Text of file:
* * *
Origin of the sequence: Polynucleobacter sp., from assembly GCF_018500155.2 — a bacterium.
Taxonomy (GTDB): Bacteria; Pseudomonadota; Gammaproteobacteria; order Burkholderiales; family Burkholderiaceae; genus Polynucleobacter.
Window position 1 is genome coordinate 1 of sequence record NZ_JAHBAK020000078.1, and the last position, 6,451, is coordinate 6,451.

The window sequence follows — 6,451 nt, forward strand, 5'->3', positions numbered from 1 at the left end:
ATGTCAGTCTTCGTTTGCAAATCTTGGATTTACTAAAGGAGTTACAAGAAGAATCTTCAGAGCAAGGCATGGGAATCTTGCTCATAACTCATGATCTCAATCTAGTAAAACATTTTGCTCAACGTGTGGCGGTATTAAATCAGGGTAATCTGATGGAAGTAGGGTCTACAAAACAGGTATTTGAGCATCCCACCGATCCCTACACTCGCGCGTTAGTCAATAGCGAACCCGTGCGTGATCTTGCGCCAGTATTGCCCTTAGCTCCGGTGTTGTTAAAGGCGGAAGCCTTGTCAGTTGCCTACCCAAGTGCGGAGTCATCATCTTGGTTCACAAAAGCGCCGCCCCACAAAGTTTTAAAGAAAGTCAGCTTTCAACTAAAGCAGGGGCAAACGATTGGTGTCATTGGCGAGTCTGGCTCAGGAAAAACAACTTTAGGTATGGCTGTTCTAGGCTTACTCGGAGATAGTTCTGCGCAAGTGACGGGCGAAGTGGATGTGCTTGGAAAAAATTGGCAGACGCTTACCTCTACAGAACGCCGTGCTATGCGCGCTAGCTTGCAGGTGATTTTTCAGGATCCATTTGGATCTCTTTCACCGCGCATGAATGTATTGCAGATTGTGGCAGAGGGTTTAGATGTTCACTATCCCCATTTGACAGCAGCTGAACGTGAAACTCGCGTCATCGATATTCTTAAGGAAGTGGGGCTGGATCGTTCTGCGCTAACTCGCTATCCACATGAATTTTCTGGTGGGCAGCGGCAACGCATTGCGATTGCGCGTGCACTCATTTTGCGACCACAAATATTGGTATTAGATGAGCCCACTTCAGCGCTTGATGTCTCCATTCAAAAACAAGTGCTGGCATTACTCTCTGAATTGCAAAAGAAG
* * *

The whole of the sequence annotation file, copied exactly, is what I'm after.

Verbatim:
Origin of the sequence: Polynucleobacter sp., from assembly GCF_018500155.2 — a bacterium.
Taxonomy (GTDB): Bacteria; Pseudomonadota; Gammaproteobacteria; order Burkholderiales; family Burkholderiaceae; genus Polynucleobacter.
Window position 1 is genome coordinate 1 of sequence record NZ_JAHBAK020000078.1, and the last position, 6,451, is coordinate 6,451.

The window sequence follows — 6,451 nt, forward strand, 5'->3', positions numbered from 1 at the left end:
ATGTCAGTCTTCGTTTGCAAATCTTGGATTTACTAAAGGAGTTACAAGAAGAATCTTCAGAGCAAGGCATGGGAATCTTGCTCATAACTCATGATCTCAATCTAGTAAAACATTTTGCTCAACGTGTGGCGGTATTAAATCAGGGTAATCTGATGGAAGTAGGGTCTACAAAACAGGTATTTGAGCATCCCACCGATCCCTACACTCGCGCGTTAGTCAATAGCGAACCCGTGCGTGATCTTGCGCCAGTATTGCCCTTAGCTCCGGTGTTGTTAAAGGCGGAAGCCTTGTCAGTTGCCTACCCAAGTGCGGAGTCATCATCTTGGTTCACAAAAGCGCCGCCCCACAAAGTTTTAAAGAAAGTCAGCTTTCAACTAAAGCAGGGGCAAACGATTGGTGTCATTGGCGAGTCTGGCTCAGGAAAAACAACTTTAGGTATGGCTGTTCTAGGCTTACTCGGAGATAGTTCTGCGCAAGTGACGGGCGAAGTGGATGTGCTTGGAAAAAATTGGCAGACGCTTACCTCTACAGAACGCCGTGCTATGCGCGCTAGCTTGCAGGTGATTTTTCAGGATCCATTTGGATCTCTTTCACCGCGCATGAATGTATTGCAGATTGTGGCAGAGGGTTTAGATGTTCACTATCCCCATTTGACAGCAGCTGAACGTGAAACTCGCGTCATCGATATTCTTAAGGAAGTGGGGCTGGATCGTTCTGCGCTAACTCGCTATCCACATGAATTTTCTGGTGGGCAGCGGCAACGCATTGCGATTGCGCGTGCACTCATTTTGCGACCACAAATATTGGTATTAGATGAGCCCACTTCAGCGCTTGATGTCTCCATTCAAAAACAAGTGCTGGCATTACTCTCTGAATTGCAAAAGAAG